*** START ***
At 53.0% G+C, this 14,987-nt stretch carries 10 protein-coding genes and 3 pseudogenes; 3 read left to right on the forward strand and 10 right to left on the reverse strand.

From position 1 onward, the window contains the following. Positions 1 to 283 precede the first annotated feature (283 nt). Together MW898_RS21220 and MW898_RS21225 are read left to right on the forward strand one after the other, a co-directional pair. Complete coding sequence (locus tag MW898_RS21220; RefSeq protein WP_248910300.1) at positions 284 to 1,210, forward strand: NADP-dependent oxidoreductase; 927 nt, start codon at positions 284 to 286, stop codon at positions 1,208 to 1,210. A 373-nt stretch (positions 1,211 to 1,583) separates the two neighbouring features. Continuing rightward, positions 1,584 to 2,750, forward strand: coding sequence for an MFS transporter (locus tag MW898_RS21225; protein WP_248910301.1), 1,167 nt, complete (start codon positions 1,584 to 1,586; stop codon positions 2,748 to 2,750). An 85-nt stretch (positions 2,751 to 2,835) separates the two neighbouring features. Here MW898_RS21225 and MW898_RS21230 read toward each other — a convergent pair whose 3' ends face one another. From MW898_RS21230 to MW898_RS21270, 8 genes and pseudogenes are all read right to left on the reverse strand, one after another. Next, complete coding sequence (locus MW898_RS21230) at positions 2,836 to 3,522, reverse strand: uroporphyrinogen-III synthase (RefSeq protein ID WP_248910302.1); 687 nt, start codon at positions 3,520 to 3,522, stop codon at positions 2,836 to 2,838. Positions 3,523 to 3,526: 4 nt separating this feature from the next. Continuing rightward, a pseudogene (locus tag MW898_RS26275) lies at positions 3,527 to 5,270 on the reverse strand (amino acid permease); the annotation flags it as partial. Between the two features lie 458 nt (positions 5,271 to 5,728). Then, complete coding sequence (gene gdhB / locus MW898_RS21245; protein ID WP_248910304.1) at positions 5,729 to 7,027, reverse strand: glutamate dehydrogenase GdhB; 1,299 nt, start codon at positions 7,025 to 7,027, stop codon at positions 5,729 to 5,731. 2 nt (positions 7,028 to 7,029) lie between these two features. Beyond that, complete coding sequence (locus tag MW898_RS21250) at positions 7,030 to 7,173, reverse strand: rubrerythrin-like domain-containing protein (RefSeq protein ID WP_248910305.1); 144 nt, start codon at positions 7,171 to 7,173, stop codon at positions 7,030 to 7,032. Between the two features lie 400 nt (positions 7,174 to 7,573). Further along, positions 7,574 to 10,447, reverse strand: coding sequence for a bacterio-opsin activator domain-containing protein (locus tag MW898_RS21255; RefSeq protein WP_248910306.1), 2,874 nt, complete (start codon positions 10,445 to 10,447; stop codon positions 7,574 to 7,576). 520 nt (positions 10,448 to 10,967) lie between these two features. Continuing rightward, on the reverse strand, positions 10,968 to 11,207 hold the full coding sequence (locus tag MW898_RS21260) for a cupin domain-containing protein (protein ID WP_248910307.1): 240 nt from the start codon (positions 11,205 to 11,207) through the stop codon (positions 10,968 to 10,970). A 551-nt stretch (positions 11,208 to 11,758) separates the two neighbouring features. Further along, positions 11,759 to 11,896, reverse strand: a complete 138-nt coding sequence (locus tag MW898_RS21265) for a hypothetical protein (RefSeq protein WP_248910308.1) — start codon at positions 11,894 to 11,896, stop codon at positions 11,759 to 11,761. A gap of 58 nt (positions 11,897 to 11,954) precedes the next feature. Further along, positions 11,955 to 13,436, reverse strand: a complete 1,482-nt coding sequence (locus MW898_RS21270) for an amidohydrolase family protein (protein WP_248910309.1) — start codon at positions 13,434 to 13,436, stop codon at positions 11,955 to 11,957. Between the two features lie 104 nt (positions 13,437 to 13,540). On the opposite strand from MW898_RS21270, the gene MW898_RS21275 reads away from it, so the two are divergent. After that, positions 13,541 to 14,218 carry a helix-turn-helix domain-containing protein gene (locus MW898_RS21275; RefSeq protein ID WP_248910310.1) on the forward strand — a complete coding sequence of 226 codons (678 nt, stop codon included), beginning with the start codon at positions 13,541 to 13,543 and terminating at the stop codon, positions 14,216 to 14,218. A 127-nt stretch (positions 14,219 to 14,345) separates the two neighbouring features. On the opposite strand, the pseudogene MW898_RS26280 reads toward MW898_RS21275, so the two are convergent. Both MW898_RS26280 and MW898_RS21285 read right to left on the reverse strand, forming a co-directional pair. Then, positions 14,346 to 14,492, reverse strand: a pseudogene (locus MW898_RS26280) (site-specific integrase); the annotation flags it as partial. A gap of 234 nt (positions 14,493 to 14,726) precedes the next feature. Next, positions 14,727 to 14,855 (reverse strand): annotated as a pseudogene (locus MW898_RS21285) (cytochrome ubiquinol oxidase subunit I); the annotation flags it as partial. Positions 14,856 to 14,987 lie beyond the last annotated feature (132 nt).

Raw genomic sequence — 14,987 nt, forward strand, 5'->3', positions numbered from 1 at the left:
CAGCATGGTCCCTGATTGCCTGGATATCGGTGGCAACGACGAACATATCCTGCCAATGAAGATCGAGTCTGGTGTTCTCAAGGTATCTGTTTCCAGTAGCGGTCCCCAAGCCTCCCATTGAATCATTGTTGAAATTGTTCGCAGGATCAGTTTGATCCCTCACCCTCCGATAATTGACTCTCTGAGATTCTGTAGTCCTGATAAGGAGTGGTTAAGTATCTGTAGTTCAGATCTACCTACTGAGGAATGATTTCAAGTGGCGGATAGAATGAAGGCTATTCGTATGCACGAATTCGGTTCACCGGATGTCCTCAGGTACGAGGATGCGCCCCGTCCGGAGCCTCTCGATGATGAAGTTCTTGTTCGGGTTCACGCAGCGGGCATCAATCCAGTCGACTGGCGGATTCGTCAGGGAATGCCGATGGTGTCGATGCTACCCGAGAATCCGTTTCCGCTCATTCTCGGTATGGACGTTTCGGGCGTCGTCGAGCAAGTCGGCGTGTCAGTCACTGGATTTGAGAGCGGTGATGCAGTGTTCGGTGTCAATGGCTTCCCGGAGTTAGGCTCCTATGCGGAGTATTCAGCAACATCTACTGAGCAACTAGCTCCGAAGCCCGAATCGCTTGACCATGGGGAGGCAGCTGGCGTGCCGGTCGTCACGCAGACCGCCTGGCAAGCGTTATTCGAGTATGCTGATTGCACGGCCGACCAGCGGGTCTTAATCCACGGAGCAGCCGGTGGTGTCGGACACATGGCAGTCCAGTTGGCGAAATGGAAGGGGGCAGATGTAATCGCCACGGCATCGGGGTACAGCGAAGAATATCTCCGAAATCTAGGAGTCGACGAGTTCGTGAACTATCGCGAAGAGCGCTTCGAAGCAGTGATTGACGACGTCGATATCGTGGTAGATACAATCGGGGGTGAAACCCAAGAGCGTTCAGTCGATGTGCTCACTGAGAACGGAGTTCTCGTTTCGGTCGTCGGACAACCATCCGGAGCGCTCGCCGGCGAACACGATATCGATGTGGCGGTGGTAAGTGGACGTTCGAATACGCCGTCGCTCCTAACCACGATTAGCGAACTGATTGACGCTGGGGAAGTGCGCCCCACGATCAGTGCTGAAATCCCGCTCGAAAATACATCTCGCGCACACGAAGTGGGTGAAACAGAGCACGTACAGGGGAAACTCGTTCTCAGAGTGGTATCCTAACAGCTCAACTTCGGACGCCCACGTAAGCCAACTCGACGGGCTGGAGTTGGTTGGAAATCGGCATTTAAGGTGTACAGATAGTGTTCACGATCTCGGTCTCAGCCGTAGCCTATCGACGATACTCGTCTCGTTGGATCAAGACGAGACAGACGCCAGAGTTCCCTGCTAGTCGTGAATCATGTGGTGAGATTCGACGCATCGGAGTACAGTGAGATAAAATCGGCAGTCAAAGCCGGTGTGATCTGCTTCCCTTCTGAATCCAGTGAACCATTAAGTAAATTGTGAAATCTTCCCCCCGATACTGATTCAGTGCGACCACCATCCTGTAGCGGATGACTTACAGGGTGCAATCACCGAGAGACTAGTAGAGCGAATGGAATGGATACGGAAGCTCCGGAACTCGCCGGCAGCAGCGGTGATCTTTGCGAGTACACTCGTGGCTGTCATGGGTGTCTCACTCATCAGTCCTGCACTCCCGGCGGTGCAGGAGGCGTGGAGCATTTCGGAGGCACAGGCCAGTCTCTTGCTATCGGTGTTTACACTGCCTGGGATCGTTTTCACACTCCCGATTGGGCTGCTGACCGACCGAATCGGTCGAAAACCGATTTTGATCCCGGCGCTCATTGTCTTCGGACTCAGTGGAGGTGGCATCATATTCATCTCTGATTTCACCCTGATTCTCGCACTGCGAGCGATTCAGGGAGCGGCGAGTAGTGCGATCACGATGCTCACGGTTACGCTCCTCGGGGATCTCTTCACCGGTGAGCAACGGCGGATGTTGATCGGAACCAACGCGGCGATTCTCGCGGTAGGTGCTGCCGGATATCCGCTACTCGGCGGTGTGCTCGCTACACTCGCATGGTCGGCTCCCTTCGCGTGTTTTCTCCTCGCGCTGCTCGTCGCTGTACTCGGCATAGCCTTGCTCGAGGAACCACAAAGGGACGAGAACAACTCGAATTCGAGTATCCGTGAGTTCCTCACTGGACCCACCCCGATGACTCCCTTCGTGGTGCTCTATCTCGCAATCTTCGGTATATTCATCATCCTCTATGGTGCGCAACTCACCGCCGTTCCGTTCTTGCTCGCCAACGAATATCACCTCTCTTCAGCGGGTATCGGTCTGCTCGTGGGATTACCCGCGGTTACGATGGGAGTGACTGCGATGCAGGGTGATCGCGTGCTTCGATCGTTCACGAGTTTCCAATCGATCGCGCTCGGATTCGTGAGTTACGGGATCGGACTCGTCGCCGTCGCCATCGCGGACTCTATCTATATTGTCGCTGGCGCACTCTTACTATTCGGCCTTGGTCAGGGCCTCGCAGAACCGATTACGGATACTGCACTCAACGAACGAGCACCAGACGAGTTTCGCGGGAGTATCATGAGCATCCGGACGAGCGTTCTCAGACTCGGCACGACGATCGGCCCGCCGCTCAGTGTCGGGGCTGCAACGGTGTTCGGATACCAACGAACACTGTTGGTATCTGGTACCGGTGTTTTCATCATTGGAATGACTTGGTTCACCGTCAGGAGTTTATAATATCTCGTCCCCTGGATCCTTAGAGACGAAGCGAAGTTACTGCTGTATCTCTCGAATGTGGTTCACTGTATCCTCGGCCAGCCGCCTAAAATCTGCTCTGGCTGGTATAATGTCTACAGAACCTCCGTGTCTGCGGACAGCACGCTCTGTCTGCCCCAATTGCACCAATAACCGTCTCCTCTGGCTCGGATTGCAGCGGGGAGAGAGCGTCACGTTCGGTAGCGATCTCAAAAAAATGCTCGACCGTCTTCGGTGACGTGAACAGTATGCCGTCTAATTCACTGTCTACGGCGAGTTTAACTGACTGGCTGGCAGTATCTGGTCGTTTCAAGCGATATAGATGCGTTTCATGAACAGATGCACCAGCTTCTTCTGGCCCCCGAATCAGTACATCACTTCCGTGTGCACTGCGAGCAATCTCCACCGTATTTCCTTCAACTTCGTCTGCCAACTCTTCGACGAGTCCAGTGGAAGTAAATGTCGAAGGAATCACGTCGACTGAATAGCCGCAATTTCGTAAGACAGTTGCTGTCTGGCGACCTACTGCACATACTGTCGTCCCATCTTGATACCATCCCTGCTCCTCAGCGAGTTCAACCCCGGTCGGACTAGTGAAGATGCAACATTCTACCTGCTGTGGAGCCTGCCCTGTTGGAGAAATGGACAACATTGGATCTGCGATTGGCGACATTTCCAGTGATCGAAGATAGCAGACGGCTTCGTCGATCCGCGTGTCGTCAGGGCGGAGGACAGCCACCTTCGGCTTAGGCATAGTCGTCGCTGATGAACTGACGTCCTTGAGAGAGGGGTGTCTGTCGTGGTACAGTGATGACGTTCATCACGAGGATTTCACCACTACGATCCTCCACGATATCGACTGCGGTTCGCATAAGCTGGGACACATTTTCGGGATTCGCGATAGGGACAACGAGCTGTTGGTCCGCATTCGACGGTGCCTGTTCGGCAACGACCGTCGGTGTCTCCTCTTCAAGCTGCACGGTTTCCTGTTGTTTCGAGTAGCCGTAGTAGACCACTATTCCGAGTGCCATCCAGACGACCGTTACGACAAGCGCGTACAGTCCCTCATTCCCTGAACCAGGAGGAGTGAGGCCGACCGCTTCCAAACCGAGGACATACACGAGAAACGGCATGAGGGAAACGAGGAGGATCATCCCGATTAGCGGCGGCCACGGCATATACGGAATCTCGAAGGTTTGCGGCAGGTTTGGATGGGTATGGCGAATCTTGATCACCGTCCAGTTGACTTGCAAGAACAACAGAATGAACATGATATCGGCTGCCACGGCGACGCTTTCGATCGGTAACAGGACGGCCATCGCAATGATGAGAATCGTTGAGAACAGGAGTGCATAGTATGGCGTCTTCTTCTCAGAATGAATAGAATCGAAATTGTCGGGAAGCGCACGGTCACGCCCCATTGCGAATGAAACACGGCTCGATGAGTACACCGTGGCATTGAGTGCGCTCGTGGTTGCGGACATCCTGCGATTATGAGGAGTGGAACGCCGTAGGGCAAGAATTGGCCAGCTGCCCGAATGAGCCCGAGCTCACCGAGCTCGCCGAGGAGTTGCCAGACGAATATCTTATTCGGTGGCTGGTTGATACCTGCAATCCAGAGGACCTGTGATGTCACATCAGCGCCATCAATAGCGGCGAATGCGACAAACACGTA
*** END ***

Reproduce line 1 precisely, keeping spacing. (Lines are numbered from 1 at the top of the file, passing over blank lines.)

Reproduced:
At 53.0% G+C, this 14,987-nt stretch carries 10 protein-coding genes and 3 pseudogenes; 3 read left to right on the forward strand and 10 right to left on the reverse strand.